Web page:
Before I conclude, you can have some more fun with the dictionary. Here is little script that makes a chart of the number of available words vs. their length.

rm -f stats.txt
touch stats.txt
for ((i=7; i<=63; i++));
echo "$i "|tr -d '\n\r'>> stats.txt
grep -o -w "[a-zA-Z]\{$i,$i\}" wikidict.txt -c >> stats.txt

gnuplot -e  "set terminal dumb; set xrange[7:25];  plot \"stats.txt\"; exit; " | tr 'A' '*'

Again it uses gnuplot and its super-awesome terminal plotting feature. If your dictionary gets large, the performance of the script will be very bad. The result may look like

  7000 ++--+------+-------+------+-------+-------+------+-------+------+--++
       |   +      +       +      +       +       +      "stats.txt"   *+   |
       |   *                                                               |
  6000 ++                                                                 ++
       |                                                                   |
  5000 ++      *                                                          ++
       |                                                                   |
       |                                                                   |
  4000 ++                                                                 ++
       |          *                                                        |
       |                                                                   |
  3000 ++                                                                 ++
       |              *                                                    |
       |                                                                   |
  2000 ++                                                                 ++
       |                  *                                                |
  1000 ++                     *                                           ++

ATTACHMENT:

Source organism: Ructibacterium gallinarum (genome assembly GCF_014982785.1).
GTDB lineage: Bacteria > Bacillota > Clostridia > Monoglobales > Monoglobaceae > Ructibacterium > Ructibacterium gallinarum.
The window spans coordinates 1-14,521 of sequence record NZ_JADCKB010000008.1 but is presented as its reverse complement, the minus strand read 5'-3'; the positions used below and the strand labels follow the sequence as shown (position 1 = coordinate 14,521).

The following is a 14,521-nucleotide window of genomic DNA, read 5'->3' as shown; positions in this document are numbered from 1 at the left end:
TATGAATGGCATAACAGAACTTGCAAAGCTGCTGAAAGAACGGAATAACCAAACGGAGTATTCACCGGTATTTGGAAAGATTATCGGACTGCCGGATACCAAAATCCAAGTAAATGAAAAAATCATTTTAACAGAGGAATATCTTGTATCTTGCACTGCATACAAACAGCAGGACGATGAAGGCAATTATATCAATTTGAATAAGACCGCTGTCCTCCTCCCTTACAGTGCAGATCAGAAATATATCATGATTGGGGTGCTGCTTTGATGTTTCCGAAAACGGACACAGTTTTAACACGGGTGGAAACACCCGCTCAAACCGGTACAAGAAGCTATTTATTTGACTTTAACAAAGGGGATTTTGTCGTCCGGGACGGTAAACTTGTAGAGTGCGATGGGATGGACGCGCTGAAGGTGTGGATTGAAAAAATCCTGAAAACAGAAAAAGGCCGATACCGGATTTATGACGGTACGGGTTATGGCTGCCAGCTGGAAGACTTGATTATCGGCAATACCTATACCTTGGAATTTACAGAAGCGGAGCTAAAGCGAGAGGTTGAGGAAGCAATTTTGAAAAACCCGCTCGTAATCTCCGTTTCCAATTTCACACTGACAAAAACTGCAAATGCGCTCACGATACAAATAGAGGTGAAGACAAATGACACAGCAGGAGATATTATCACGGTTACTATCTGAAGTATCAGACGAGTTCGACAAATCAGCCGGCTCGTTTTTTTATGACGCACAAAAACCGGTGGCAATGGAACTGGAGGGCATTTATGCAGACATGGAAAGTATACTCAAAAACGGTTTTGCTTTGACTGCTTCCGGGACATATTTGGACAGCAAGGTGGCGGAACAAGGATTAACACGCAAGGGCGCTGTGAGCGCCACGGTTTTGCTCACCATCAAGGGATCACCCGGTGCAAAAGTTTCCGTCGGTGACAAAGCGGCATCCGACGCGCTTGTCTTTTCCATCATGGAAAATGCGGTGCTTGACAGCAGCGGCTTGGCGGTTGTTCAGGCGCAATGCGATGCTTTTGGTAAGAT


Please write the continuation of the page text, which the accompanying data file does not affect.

|                         *                                         |
       |   +      +       +      +   *   *   *   +      +       +      +   |
     0 ++--+------+-------+------+-------+-------*--*---*---*---*--*---*--+*
           8      10      12     14      16      18     20      22     24

It’s mostly what one would expect. The larger the words, the rarer they get.

If you haven’t thought about it already, by chance the dictionary can contain funny, rude, vulgar and swear expressions. Search with grep for them. It certainly increased my vocabulary by a couple of words, which I won’t share with you but I intend to use them on the “right occasion”.

So let me conclude with some final remarks:

  • In order for the dictionary to be effective it should be a couple of MBs large. On average, the rate of growth decreases from round to round. In fact looking at the first plot, I suspect something like a logarithmic growth. It may take many rounds to arrive at say 5 MB. If you intend pushing your dictionary that far, please consider making a donation to the Wikimedia foundation.
  • Merging your Wikipedia dictionary with other dictionaries suggests itself. However for WPA I believe that one shouldn’t exaggerate. A large dictionary will limit the number of mangling rules you can apply and I believe there has to be a certain trade-off between the two.
  • Most available password lists are strongly oriented towards English. Thus the impact of the newly Wikipedia-aquired words in other languages is probably more valuable.
  • Adding other Wikis or websites with a “random article” feature obviously helps to increase growth of your list.
  • If you want to be secure from dictionary attacks, I have an advice from an earlier post. Why not make a random 63 character key? Do the math of how long it would take to brute-force it.
  • How successful is this Wikipedia dictionary in cracking passwords? I don’t know. If you have any experience with it, we’re all eager to know.

About goobypl5

pizza baker, autodidact, particle physicist
This entry was posted in Passwords, Security and tagged , , , , , , , , , , . Bookmark the permalink.

One Response to Creating a password list for WPA/WPA2 dictionary attacks

  1. RonaldMuh says:

    A very nice niche blog, and a good design there sparks Simplicity yet complex algorithm of the internet. Thank You.